Samora is the first-ever 2018 Arts for Justice + Soros Justice Fellow, given to him in support of his upcoming project The Healing Project. He also recently received a Chamber Music of America New Jazz Works Grant for an untitled work to be premiered in 2019. He is a 2018 artist-in-residence at Joe’s Pub/The Public Theater.
Samora was raised in the Bay Area and moved to New York to study jazz at the Juilliard School under the tutelage of Kenny Barron and Kendall Briggs. It was in NYC that he met his artistic mentor, playwright Anna Deavere Smith. He is the director and creator of The Transformations Suite, an acclaimed project combining music, theatre, and poetry to examine the radical history of resistance within the communities of the African Diaspora.
Samora has collaborated with artists including Common, Herbie Hancock, Glenn Ligon, Branford Marsalis, Sara Bareilles, Daveed Diggs, and Lalah Hathaway. He is a member of Blackout for Human Rights, the arts and social justice collective founded by Ryan Coogler and Ava DuVernay, and was musical director for their #MLKNow and #JusticeForFlint events. A Sundance Composers Lab fellow, Samora recently scored the award-winning documentary Whose Streets? and wrote songs for All About Nina, HBO’s The Tale, the Netflix film Burning Sands, and the PBS film The Talk. He is featured as lead vocalist and lyricist on the new album August Greene by Common, Robert Glasper, and Karriem Riggins.
Hailed by the New York Times as “radiant”, Irish actor/singer Naomi Louisa O’Connell made her critically acclaimed stage debut opposite Tyne Daly on London’s West End in Terrence McNally’s play Master Class, produced by Sonia Friedman at the Vaudeville Theatre in 2012. The Times called her performance “spectacular”, and the Independent lauded her "thrilling rendering of an aria from Verdi’s Macbeth.”
Naomi trained at The Juilliard School as a singer, and graduated in 2013 from the Artist Diploma in Opera Studies program (the only intensive acting program for singers in the world) under the tutelage of director Stephen Wadsworth. In the USA, she headlined the 2014 McCarter Theatre productions of the Beaumarchais Figaro Plays, playing the role of Rosine/Countess Almaviva in The Marriage of Figaro and The Barber of Seville. In 2016, she joined the Cincinnati Symphony for their Pelléas Trilogy, playing the role of Mélisande in a new translation of the Maeterlinck play Pelléas & Mélisande. She returned the following year to play the same role in the opera of Debussy, conducted by Louis Langrée, where she was hailed as a “wistful, other-worldly Mélisande” by Musical America.
Her international operatic credits include leading roles at Frankfurt Opera, Welsh National Opera, Geneva Opera, Atlanta Opera, Garsington Opera, Opera Omaha, Spoleto Festival USA, and New York City Opera. Notable roles performed include Monteverdi’s Poppea and Ottavia, Ravel’s L’Enfant, Debussy’s Mélisande, Mozart’s Cherubino and Despina, Purcell’s Dido, and Offenbach’s La Périchole and La Corilla. An enthusiastic proponent of contemporary music, Naomi has created the role of Serafin in the world premiere of Figaro Gets A Divorce (Elena Langer/David Pountney) with Welsh National Opera, Anna in The Flood (Korine Fujiwara/Stephen Wadsworth) with Opera Columbus, and recently premiered Irish composer Emma O’Halloran’s monodrama Mary Motorhead with Beth Morrison Opera Projects.
A gifted musician and natural performer, Naomi deftly balances her love of the stage with that of song, with repertoire ranging from Mozart, Strauss, and Ravel to Tom Lehrer, Kurt Weill, and Randy Newman. This versatility led to her First Prize victory at the 2011 Concert Artists Guild International competition, and at her subsequent Carnegie Hall debut at Weill Recital Hall — entitled ‘Witches, Bitches & Women in Britches’ — the New York Times hailed her as “a natural in the recital format, winning over the audience with her rich, silvery voice and charming stage presence.”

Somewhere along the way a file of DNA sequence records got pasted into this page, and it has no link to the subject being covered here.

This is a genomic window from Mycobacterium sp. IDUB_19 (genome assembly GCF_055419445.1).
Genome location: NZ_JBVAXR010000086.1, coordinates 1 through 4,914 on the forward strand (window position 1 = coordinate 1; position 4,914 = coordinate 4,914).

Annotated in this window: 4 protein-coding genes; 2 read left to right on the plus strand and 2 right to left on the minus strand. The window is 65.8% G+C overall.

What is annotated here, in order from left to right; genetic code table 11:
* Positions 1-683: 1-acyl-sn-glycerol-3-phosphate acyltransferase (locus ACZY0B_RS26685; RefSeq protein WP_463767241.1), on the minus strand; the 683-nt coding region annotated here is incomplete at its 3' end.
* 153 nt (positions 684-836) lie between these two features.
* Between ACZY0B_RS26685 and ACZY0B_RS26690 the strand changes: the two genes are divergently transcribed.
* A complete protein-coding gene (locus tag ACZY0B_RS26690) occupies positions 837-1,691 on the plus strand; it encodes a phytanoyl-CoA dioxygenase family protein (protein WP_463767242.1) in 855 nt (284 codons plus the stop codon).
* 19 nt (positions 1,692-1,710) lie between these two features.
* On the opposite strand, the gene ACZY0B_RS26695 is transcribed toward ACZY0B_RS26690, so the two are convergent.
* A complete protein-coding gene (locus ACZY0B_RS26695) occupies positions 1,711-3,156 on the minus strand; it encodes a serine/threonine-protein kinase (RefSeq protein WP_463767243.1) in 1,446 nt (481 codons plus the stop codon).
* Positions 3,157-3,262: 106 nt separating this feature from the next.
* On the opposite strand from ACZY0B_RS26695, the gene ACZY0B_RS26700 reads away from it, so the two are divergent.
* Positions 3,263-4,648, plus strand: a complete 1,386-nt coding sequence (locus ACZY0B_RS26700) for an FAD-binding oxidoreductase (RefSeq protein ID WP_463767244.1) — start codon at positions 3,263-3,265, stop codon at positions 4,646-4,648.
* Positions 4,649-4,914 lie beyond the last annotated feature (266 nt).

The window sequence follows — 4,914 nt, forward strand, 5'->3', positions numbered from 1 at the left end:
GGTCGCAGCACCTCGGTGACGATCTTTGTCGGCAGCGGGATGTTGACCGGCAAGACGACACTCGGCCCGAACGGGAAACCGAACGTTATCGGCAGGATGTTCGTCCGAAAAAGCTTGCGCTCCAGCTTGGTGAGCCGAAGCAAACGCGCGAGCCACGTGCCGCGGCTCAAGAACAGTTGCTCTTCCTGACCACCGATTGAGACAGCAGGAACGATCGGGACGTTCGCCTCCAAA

In 2014, she made her debut at New York’s Neue Galerie with an all-German cabaret of songs and monologues entitled FRAU, and has returned there for four consecutive seasons, most recently last December with her sold-out cabaret program The Cheater’s Almanac. Her strong partnership with pianist Brent Funderburk began in 2011 for their debut at Lincoln Center’s Alice Tully Hall in the Juilliard Vocal Arts Honors Recital, and has continued with collaborative recitals across the United States. Naomi has performed in venues including Carnegie Hall, Brazil’s Sala São Paulo, the Metropolitan Museum of Art, Lincoln Center’s Mostly Mozart Festival, Marlboro Music Festival, Stanford University, Detroit Institute of Arts, Merkin Concert Hall, Rockefeller University, and the Krannert Center for the Performing Arts. Her recital performances have been broadcast on WQXR, PBS, and the Metropolitan Museum Live Arts Series.
Notable awards include the Makiko Narumi Award for Outstanding Mezzo-soprano from the Juilliard School, Garsington Opera’s 2012 Leonard Ingrams Award, First Prize at the 2011 Caruso/Altamura International Vocal Competition, and First Prize in Operetta at the 2008 International Hans Gabor Belvedere Singing Competition in Vienna.
Born to Irish/German parents in County Clare, Ireland, Naomi Louisa O’Connell is a proud alumna of the Royal Irish Academy of Music and the Juilliard School. She is currently based in New York City, where she lives with her husband, and enjoys writing, yoga, telling terrible jokes, and yearning after her neighbor’s dogs.
In many ways, the National Sawdust Ensemble has existed for as long as the venue, National Sawdust, has been open. The National Sawdust Ensemble is a natural culmination for the Brooklyn-based musicians who have performed countless times at National Sawdust and, in so doing, have made the space their creative home over the years.
A Pierrot ensemble with percussion, the National Sawdust Ensemble is led by former Kronos Quartet cellist Jeffrey Zeigler. Its aim is to give composers and artists access to the high caliber of musicianship that is native to National Sawdust. The National Sawdust Ensemble will open itself up for collaboration with artists traveling to National Sawdust from all over the globe.